Natural history of the Florida trap-jaw ant

Odontomachus brunneus

In my perfect world, most scientific papers would look like this new article in Insectes Sociaux by Hart & Tschinkel:

A seasonal natural history of the ant, Odontomachus brunneus

Abstract: A north Florida population of Odontomachus brunneus, a species of ponerine ants, was studied for a one-year period to determine the annual cycle of reproduction and colony growth, including the foraging biology and seasonal changes in nest architecture. The life cycle of O. brunneus is strongly seasonal. Colonies produce brood for 6 months and are broodless for 6 months. Alates are produced in mixed broods at the beginning of each season, consuming much of the colony’s energy reserves. These reserves recover slowly through foraging during the summer’s worker production, and rapidly after brood production ceases in October. The foraging population was estimated to average 77% (SD 22) of the workforce. This proportion was not related to colony size and female alates were also found to forage. Nest architecture was found to change seasonally, with winter nests being more than twice as deep as the average summer nest.

Simple, simple, simple.

The study records when a population of ants has brood, when it has reproductive alates, what the ants do in winter, and other observations over a year. It is the most basic of biological information, the sort that forms a baseline for later work. Yet this sort of research has only been performed on fewer than 5% of the world’s ant species. For most ants- indeed, for most insects- we do not enjoy even this modicum of information.

Proportion of brood & workers in colonies of O. brunneus (Fig. 1 from Hart & Tschinkel)

No one gets a job nowadays documenting the basic life history of earth’s organisms. So there is little incentive, apart from raw curiosity, for biologists to take time from their genomics, transciptomics, and all the other –omics to simply observe & measure wild populations.

More like this, please.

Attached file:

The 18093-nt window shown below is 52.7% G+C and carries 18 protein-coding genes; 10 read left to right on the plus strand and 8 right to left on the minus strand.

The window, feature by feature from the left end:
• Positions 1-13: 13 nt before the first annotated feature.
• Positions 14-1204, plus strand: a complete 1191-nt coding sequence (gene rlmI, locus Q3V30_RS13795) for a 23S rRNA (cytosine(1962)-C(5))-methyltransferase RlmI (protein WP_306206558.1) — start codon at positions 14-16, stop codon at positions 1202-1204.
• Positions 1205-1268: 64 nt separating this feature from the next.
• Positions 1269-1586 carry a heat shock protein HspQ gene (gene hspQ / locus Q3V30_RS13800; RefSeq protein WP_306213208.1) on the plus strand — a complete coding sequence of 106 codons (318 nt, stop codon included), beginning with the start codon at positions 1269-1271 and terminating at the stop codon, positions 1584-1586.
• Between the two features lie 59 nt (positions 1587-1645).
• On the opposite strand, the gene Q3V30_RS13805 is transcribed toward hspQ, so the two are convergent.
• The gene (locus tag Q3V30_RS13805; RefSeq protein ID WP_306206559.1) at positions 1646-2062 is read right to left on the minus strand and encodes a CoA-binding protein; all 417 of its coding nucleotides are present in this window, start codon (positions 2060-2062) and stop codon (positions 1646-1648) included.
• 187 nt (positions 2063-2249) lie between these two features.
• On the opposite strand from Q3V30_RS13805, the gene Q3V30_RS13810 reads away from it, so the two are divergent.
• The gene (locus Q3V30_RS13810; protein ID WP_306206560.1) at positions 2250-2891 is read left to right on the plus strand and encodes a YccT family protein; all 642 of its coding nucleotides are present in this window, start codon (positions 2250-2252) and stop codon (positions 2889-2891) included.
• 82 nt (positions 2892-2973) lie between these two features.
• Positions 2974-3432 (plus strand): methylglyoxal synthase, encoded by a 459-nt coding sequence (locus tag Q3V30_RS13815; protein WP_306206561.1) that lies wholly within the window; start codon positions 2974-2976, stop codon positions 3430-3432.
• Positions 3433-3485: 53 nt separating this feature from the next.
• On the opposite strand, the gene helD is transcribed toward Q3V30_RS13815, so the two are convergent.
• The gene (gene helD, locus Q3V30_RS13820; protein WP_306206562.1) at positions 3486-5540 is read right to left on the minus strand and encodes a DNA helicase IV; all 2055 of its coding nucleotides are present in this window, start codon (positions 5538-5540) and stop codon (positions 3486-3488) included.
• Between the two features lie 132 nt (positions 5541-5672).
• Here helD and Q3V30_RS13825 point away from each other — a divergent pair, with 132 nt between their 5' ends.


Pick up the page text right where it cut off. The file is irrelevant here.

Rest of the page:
16 thoughts on “Natural history of the Florida trap-jaw ant”

  1. Care to join my lab? I’m hoping to churn out a few of those on some of the rest of the Florida ant fauna (that Walter hasn’t already described) in the next 25 years. The first arrival will be Pheidole morrisi sometime later this year.

    1. Out of curiosity, is Trachymyrmex septentrionalis on that list? Wouldn’t it be interesting to compare the natural history of the southern vs northern range(because they hibernate in the North)?(Or has that been done?)

      1. T. septentrionalis natural history has been explored thoroughly by Jon Seal (a student of Tschinkel’s) in north Florida. It would be interesting to so some similar work on populations elsewhere.

  2. And kudos to Johan Billen and the editors at Ins Soc for publishing it! It might not kick up the impact factor, but it will be cited for several decades!

  3. Yes, very cool! I totally agree! I’ve been in the lab all undergrad to now(working) and recently realized there is awesome stuff out there! And I don’t have to travel to fancy places! I can just go to the local park and/or my backyard!

    1. Hi my name is cherise and my little gitrl was bit by a crazy Ant and developed lyme and a life threatening blood disorder all at around the same te and I think that it mite be that Ant . Does anyone cam anyone helpe and help littleia figure this puzzle out? Please we live in ambler pa….215 283 2687……

  4. Sad, really.

    This type of science has been increasingly de-emphasized for more than 40 years now and taxonomy is following the same trajectory. Soon there will be so few experienced systematists that identification in many insect groups will be increasingly prone to error or impossible.

    That’s ok ! They can stick the whole sample into a blender and get a DNA barcode sequence for the community, and after all, that’s all that is required !! /snark off

  5. Another great post – and like others I thoroughly agree re the loss of focus on whole organism/life history work. Like Andrew above, I can find and identify species in my garden and often come across phrases like ‘life history unknown’ or ‘larva undescribed’ in the literature, even in the UK with its high density of biological records. Still, it gives me things to write about… 🙂

  6. This kind of research can make a great MS project. My studies of Nylanderia faisonensis allowed me to see many aspects of ant life I’d only read about in books. And a few things I hadn’t read! I felt like I understood ants in ways I could never have as a museum worker.

  7. I wish I had seen this back in August when you first posted.. this project was a lot of fun to work on, despite the painful stings and “bites” from their impressive mandibles.

    Thank you for the kind words on our work, I hope to see some papers like this coming from Josh’s new lab over the next few years 🙂

Leave a Reply